the computer programs were written by Mr. Kimball. Mr. Kimball incorporated several special techniques in the computations due to the complicated functions that
arose in the analysis. The programs represent a great amount of very good work. Appendix C is due to Mr. Kimball.

Just by google searching Detection theory, or signal detection theory, and goto Detection theory - Wikipedia, the free encyclopedia you can see all the math involved.

As my interest in Amateur Radio Ham Radio and other  related things came from my father



Steinberg JC, Birdsall TG (1966) Underwater sound propagation in the Straits of Florida. J Acoust Soc Am 39: 301–315 * My father is mentioned in the piece of work under acknowledgments C. Kimball on the computer analysis techniques. 



Below is some of my fathers old work

Accession Number : AD0674423
Title :   INTERSYMBOL INTERFERENCE IN BINARY COMMUNICATION SYSTEMS.
Descriptive Note : Technical rept.,
Corporate Author : MICHIGAN UNIV ANN ARBOR COOLEY ELECTRONICS LAB
Personal Author(s) : Kimball,Christopher V.
Report Date : AUG 1968
Pagination or Media Count : 213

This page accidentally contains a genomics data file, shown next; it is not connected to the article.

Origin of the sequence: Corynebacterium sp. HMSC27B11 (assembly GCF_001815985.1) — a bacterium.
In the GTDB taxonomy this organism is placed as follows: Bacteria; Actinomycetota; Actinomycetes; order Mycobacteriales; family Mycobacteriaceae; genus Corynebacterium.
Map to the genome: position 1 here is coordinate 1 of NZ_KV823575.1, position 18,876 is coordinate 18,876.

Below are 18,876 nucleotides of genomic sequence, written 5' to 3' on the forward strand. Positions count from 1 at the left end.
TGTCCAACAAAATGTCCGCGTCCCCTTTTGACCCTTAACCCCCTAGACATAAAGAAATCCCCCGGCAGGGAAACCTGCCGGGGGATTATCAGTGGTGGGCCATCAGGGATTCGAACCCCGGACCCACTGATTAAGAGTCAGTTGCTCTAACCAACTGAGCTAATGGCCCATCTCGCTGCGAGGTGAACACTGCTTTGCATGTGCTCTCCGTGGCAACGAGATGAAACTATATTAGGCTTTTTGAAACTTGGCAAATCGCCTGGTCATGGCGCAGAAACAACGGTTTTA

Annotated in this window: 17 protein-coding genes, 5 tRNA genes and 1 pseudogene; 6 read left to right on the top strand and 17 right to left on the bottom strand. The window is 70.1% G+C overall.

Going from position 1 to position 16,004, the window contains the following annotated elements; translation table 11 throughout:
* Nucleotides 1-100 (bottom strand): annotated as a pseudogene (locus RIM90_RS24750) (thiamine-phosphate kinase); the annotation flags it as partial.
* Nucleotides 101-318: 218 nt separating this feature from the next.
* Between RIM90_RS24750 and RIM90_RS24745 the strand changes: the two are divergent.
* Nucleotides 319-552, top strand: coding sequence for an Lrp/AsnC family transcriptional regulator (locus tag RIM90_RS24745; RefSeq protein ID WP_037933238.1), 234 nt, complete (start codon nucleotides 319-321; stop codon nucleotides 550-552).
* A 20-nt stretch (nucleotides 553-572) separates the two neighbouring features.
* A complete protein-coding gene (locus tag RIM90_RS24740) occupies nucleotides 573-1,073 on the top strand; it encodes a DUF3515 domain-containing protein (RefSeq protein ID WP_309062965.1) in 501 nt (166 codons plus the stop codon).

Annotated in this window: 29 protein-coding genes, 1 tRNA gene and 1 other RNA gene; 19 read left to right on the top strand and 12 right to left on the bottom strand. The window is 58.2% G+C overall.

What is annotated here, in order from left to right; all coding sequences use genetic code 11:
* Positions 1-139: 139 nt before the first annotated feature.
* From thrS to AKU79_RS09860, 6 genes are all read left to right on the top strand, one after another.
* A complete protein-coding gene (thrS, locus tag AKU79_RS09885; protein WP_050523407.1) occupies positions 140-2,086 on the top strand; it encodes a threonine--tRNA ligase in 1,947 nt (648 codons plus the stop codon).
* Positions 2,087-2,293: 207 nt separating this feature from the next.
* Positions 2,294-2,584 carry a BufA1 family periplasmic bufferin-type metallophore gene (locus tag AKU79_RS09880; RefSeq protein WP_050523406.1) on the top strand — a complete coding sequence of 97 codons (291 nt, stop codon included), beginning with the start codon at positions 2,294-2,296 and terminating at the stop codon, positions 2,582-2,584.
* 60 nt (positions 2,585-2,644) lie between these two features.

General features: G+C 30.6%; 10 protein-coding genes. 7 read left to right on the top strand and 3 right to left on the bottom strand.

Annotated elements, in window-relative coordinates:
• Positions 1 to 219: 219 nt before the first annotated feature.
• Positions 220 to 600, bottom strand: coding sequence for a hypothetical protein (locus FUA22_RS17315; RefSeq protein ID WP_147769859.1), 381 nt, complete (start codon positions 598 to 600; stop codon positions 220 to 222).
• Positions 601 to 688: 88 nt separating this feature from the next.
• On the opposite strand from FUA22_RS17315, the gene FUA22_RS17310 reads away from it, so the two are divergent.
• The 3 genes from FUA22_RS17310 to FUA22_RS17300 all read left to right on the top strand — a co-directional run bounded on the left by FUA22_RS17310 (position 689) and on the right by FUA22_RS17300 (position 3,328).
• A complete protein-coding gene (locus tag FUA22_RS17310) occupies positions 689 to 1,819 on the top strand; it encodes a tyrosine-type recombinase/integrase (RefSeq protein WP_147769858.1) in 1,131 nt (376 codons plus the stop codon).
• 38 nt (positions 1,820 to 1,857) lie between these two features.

Abstract : When a binary communication system transmits symbols through a bandlimited channel, the received symbols will generally overlap in time, giving rise to intersymbol interference. In the presence of noise, intersymbol interference produces a significant increase in the system probability of error. The problem of intersymbol interference and noise is considered here for known, linear, time invariant channels and with added white Gaussian noise. Although a particular underwater acoustic channel is used as a source of motivation, the results presented are equally applicable to other communication channels. Traditional approaches to the intersymbol interference problem--spectrum and transversal (time) equalization are examined. A basis for the comparison of intersymbol interference problems using the concept of phase equalization, is given. A major assumption which limits the interference to that caused by adjacent symbols is made. This assumption is shown to be equivalent to restricting the transmitter to reasonable signalling rates relative to the bandwidth of the channel power spectrum. All subsequent analysis and evaluation are done under this assumption. Several linear filter receivers prevalent in the literature are reviewed and evaluated. Two easily implemented nonlinear receivers are considered as alternatives to the more complex optimized linear filter receivers. The iterated switched-mode receiver is shown to perform better than any optimized linear receiver when intersymbol interference is moderate. (Author)